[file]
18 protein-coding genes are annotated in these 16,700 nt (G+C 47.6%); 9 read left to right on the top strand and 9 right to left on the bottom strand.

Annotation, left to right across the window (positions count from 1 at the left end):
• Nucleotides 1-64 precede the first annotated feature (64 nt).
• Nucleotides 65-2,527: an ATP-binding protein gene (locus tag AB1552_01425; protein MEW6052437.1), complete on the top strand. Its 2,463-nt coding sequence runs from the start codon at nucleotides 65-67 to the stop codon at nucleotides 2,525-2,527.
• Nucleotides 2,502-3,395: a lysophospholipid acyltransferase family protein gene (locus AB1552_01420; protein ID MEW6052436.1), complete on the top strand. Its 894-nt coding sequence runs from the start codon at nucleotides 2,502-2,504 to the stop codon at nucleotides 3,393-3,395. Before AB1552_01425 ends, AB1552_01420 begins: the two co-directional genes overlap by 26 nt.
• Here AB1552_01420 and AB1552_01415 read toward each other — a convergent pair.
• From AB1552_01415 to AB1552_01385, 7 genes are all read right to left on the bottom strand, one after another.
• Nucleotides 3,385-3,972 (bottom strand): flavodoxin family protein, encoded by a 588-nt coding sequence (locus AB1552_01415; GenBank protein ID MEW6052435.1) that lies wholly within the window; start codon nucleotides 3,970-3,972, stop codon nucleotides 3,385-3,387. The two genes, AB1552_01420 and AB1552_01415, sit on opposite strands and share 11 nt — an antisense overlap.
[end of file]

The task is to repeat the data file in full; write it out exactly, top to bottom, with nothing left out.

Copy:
18 protein-coding genes are annotated in these 16,700 nt (G+C 47.6%); 9 read left to right on the top strand and 9 right to left on the bottom strand.

Annotation, left to right across the window (positions count from 1 at the left end):
• Nucleotides 1-64 precede the first annotated feature (64 nt).
• Nucleotides 65-2,527: an ATP-binding protein gene (locus tag AB1552_01425; protein MEW6052437.1), complete on the top strand. Its 2,463-nt coding sequence runs from the start codon at nucleotides 65-67 to the stop codon at nucleotides 2,525-2,527.
• Nucleotides 2,502-3,395: a lysophospholipid acyltransferase family protein gene (locus AB1552_01420; protein ID MEW6052436.1), complete on the top strand. Its 894-nt coding sequence runs from the start codon at nucleotides 2,502-2,504 to the stop codon at nucleotides 3,393-3,395. Before AB1552_01425 ends, AB1552_01420 begins: the two co-directional genes overlap by 26 nt.
• Here AB1552_01420 and AB1552_01415 read toward each other — a convergent pair.
• From AB1552_01415 to AB1552_01385, 7 genes are all read right to left on the bottom strand, one after another.
• Nucleotides 3,385-3,972 (bottom strand): flavodoxin family protein, encoded by a 588-nt coding sequence (locus AB1552_01415; GenBank protein ID MEW6052435.1) that lies wholly within the window; start codon nucleotides 3,970-3,972, stop codon nucleotides 3,385-3,387. The two genes, AB1552_01420 and AB1552_01415, sit on opposite strands and share 11 nt — an antisense overlap.